Designed inhibitors of insulin-degrading enzyme regulate the catabolism and activity of insulin. Academic Article uri icon

Overview

MeSH

  • Animals
  • CHO Cells
  • Cricetinae
  • Cricetulus
  • Crystallography, X-Ray
  • Extracellular Space
  • HeLa Cells
  • Humans
  • Models, Molecular
  • Peptide Library
  • Protein Binding
  • Signal Transduction

MeSH Major

  • Drug Design
  • Enzyme Inhibitors
  • Insulin
  • Insulysin

abstract

  • Insulin is a vital peptide hormone that is a central regulator of glucose homeostasis, and impairments in insulin signaling cause diabetes mellitus. In principle, it should be possible to enhance the activity of insulin by inhibiting its catabolism, which is mediated primarily by insulin-degrading enzyme (IDE), a structurally and evolutionarily distinctive zinc-metalloprotease. Despite interest in pharmacological inhibition of IDE as an attractive anti-diabetic approach dating to the 1950s, potent and selective inhibitors of IDE have not yet emerged. We used a rational design approach based on analysis of combinatorial peptide mixtures and focused compound libraries to develop novel peptide hydroxamic acid inhibitors of IDE. The resulting compounds are approximately 10(6) times more potent than existing inhibitors, non-toxic, and surprisingly selective for IDE vis-à-vis conventional zinc-metalloproteases. Crystallographic analysis of an IDE-inhibitor complex reveals a novel mode of inhibition based on stabilization of IDE's "closed," inactive conformation. We show further that pharmacological inhibition of IDE potentiates insulin signaling by a mechanism involving reduced catabolism of internalized insulin. The inhibitors we describe are the first to potently and selectively inhibit IDE or indeed any member of this atypical zinc-metalloprotease superfamily. The distinctive structure of IDE's active site, and the mode of action of our inhibitors, suggests that it may be possible to develop inhibitors that cross-react minimally with conventional zinc-metalloproteases. Significantly, our results reveal that insulin signaling is normally regulated by IDE activity not only extracellularly but also within cells, supporting the longstanding view that IDE inhibitors could hold therapeutic value for the treatment of diabetes.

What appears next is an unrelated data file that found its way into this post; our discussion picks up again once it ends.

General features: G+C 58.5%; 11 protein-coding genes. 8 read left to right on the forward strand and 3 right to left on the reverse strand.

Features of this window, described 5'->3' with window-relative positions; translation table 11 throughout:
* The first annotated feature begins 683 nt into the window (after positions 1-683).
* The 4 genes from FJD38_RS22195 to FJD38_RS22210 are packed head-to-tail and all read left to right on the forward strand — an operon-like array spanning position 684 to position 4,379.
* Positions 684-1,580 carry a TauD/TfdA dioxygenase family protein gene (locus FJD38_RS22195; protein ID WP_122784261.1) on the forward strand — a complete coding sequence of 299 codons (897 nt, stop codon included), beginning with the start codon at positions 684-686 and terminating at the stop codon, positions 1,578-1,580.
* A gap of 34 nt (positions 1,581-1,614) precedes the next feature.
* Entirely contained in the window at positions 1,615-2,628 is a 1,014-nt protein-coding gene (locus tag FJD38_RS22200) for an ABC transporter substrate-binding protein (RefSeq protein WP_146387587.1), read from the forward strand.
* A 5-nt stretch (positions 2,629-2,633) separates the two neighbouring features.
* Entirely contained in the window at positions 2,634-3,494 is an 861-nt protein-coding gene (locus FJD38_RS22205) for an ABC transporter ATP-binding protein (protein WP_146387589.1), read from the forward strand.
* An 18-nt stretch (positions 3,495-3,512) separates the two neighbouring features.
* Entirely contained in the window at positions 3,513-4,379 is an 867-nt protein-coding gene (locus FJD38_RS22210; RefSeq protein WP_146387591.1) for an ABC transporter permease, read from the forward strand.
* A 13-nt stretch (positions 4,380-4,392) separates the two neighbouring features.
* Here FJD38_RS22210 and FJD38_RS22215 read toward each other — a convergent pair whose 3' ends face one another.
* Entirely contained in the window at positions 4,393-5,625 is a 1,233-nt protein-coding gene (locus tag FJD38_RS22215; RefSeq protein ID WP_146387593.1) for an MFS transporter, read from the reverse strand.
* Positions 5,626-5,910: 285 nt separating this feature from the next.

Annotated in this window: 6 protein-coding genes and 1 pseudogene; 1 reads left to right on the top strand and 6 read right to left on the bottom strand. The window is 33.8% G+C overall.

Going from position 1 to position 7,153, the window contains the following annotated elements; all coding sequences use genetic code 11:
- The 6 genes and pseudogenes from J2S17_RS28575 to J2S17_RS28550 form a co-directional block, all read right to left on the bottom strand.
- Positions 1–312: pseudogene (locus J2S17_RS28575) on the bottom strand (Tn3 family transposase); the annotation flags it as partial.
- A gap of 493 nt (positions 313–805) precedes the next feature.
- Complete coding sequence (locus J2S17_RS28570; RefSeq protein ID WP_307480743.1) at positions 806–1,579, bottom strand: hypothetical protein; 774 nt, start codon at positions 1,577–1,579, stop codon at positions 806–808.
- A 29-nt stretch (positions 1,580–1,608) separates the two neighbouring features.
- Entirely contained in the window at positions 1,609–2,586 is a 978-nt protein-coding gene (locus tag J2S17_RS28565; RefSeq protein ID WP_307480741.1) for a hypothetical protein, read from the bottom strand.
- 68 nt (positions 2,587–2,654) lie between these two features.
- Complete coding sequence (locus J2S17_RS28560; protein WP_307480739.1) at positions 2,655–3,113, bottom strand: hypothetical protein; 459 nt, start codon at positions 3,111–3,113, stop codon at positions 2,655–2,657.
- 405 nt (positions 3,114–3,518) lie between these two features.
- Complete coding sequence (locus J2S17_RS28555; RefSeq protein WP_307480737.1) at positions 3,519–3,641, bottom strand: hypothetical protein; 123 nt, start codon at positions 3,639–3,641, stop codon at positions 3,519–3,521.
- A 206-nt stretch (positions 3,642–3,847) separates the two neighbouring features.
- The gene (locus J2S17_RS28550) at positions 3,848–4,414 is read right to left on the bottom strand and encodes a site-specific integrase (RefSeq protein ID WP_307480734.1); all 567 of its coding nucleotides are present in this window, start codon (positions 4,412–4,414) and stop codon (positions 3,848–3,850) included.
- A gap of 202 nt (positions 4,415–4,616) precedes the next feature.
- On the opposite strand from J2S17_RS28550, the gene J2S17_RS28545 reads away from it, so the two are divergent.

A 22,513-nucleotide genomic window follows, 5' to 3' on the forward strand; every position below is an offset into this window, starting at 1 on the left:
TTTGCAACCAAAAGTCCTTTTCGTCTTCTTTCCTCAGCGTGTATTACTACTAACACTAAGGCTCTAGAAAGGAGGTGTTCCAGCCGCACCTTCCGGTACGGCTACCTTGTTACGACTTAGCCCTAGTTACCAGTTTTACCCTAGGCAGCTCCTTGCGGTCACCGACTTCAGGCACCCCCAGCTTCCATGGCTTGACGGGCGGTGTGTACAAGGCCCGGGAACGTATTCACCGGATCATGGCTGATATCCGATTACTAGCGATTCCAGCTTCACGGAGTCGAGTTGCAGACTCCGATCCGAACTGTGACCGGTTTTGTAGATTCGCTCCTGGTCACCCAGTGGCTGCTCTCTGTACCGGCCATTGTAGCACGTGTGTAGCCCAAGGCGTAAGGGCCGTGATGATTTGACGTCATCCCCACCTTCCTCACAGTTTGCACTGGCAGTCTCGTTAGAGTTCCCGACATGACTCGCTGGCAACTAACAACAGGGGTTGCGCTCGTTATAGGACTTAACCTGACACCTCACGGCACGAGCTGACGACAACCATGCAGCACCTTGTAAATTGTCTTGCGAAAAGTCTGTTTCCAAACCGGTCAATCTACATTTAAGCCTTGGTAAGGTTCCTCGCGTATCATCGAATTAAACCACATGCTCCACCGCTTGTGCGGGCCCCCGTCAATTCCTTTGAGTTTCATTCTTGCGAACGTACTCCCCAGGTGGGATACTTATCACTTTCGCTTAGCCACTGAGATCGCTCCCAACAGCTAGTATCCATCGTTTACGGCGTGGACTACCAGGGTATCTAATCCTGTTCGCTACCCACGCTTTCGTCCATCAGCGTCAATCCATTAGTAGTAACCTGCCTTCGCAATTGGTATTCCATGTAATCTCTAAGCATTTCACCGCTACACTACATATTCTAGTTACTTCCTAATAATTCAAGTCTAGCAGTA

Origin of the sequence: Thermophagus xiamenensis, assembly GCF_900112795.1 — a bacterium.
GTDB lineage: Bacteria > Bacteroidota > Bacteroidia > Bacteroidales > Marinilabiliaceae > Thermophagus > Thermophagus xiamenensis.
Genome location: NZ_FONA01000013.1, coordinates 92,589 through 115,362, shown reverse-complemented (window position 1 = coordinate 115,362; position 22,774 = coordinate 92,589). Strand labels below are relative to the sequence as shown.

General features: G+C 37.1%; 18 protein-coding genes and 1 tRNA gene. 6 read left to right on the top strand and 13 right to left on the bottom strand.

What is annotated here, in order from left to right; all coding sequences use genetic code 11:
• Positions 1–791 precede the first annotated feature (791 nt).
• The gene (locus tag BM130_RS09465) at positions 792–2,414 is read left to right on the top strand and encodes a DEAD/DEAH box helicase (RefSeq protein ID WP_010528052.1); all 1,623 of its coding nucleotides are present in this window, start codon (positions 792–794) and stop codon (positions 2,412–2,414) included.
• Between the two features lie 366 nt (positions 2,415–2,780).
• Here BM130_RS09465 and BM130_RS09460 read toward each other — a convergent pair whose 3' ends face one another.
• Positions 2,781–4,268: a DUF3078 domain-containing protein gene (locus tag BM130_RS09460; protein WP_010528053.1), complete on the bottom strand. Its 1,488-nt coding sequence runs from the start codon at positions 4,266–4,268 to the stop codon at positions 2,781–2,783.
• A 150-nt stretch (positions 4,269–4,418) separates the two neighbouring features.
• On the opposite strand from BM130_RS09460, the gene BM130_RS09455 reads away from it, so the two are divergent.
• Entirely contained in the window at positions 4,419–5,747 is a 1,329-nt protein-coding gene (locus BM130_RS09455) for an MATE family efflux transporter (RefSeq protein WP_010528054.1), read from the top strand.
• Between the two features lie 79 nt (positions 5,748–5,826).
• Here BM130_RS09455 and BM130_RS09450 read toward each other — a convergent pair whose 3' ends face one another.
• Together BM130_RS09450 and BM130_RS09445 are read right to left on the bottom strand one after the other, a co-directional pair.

publication date

  • May 7, 2010

has subject area

  • Animals
  • CHO Cells
  • Cricetinae
  • Cricetulus
  • Crystallography, X-Ray
  • Drug Design
  • Enzyme Inhibitors
  • Extracellular Space
  • HeLa Cells
  • Humans
  • Insulin
  • Insulysin
  • Models, Molecular
  • Peptide Library
  • Protein Binding
  • Signal Transduction

Research

keywords

  • Journal Article

Identity

Language

  • eng

PubMed Central ID

  • PMC2866327

Digital Object Identifier (DOI)

  • 10.1371/journal.pone.0010504

PubMed ID

  • 20498699

Additional Document Info

start page

  • e10504

volume

  • 5

number

  • 5